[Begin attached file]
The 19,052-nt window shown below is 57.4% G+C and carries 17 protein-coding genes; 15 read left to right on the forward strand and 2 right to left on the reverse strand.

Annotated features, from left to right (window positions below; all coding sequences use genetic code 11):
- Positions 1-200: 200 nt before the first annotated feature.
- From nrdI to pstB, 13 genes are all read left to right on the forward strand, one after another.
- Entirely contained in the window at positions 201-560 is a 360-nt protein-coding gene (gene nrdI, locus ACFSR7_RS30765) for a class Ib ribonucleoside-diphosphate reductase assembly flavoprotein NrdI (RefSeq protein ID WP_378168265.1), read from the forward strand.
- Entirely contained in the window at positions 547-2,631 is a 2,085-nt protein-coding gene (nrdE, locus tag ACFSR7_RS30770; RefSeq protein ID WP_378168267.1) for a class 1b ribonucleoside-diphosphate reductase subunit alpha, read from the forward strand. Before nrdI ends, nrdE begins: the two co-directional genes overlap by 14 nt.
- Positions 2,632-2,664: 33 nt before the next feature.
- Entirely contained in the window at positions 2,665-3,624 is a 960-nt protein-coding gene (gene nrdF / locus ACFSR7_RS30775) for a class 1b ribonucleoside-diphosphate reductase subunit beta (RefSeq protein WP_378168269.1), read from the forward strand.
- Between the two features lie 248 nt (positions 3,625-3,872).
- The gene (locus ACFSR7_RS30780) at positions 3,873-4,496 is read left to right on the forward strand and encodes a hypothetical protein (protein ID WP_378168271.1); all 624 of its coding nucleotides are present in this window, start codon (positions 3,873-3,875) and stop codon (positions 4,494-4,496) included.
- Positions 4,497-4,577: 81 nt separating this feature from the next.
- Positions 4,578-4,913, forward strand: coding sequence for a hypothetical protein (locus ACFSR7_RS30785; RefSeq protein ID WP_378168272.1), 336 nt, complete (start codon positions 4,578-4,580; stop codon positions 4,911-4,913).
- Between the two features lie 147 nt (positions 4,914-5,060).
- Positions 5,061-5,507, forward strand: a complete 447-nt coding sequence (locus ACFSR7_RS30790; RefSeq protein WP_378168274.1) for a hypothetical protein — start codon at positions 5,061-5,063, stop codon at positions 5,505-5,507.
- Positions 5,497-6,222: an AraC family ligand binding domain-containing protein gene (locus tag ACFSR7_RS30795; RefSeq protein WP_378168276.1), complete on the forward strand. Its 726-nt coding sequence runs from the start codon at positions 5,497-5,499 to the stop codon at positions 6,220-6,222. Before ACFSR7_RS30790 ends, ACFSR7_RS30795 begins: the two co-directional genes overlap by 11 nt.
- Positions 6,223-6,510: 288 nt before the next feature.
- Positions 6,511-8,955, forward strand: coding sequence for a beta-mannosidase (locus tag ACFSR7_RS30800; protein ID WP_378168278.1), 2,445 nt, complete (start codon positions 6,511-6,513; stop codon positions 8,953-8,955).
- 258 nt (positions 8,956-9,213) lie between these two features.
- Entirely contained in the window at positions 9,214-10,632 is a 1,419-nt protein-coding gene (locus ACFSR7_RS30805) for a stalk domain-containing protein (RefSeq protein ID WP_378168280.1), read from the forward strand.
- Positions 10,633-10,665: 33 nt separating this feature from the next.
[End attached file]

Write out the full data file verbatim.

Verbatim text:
The 19,052-nt window shown below is 57.4% G+C and carries 17 protein-coding genes; 15 read left to right on the forward strand and 2 right to left on the reverse strand.

Annotated features, from left to right (window positions below; all coding sequences use genetic code 11):
- Positions 1-200: 200 nt before the first annotated feature.
- From nrdI to pstB, 13 genes are all read left to right on the forward strand, one after another.
- Entirely contained in the window at positions 201-560 is a 360-nt protein-coding gene (gene nrdI, locus ACFSR7_RS30765) for a class Ib ribonucleoside-diphosphate reductase assembly flavoprotein NrdI (RefSeq protein ID WP_378168265.1), read from the forward strand.
- Entirely contained in the window at positions 547-2,631 is a 2,085-nt protein-coding gene (nrdE, locus tag ACFSR7_RS30770; RefSeq protein ID WP_378168267.1) for a class 1b ribonucleoside-diphosphate reductase subunit alpha, read from the forward strand. Before nrdI ends, nrdE begins: the two co-directional genes overlap by 14 nt.
- Positions 2,632-2,664: 33 nt before the next feature.
- Entirely contained in the window at positions 2,665-3,624 is a 960-nt protein-coding gene (gene nrdF / locus ACFSR7_RS30775) for a class 1b ribonucleoside-diphosphate reductase subunit beta (RefSeq protein WP_378168269.1), read from the forward strand.
- Between the two features lie 248 nt (positions 3,625-3,872).
- The gene (locus ACFSR7_RS30780) at positions 3,873-4,496 is read left to right on the forward strand and encodes a hypothetical protein (protein ID WP_378168271.1); all 624 of its coding nucleotides are present in this window, start codon (positions 3,873-3,875) and stop codon (positions 4,494-4,496) included.
- Positions 4,497-4,577: 81 nt separating this feature from the next.
- Positions 4,578-4,913, forward strand: coding sequence for a hypothetical protein (locus ACFSR7_RS30785; RefSeq protein ID WP_378168272.1), 336 nt, complete (start codon positions 4,578-4,580; stop codon positions 4,911-4,913).
- Between the two features lie 147 nt (positions 4,914-5,060).
- Positions 5,061-5,507, forward strand: a complete 447-nt coding sequence (locus ACFSR7_RS30790; RefSeq protein WP_378168274.1) for a hypothetical protein — start codon at positions 5,061-5,063, stop codon at positions 5,505-5,507.
- Positions 5,497-6,222: an AraC family ligand binding domain-containing protein gene (locus tag ACFSR7_RS30795; RefSeq protein WP_378168276.1), complete on the forward strand. Its 726-nt coding sequence runs from the start codon at positions 5,497-5,499 to the stop codon at positions 6,220-6,222. Before ACFSR7_RS30790 ends, ACFSR7_RS30795 begins: the two co-directional genes overlap by 11 nt.
- Positions 6,223-6,510: 288 nt before the next feature.
- Positions 6,511-8,955, forward strand: coding sequence for a beta-mannosidase (locus tag ACFSR7_RS30800; protein ID WP_378168278.1), 2,445 nt, complete (start codon positions 6,511-6,513; stop codon positions 8,953-8,955).
- 258 nt (positions 8,956-9,213) lie between these two features.
- Entirely contained in the window at positions 9,214-10,632 is a 1,419-nt protein-coding gene (locus ACFSR7_RS30805) for a stalk domain-containing protein (RefSeq protein ID WP_378168280.1), read from the forward strand.
- Positions 10,633-10,665: 33 nt separating this feature from the next.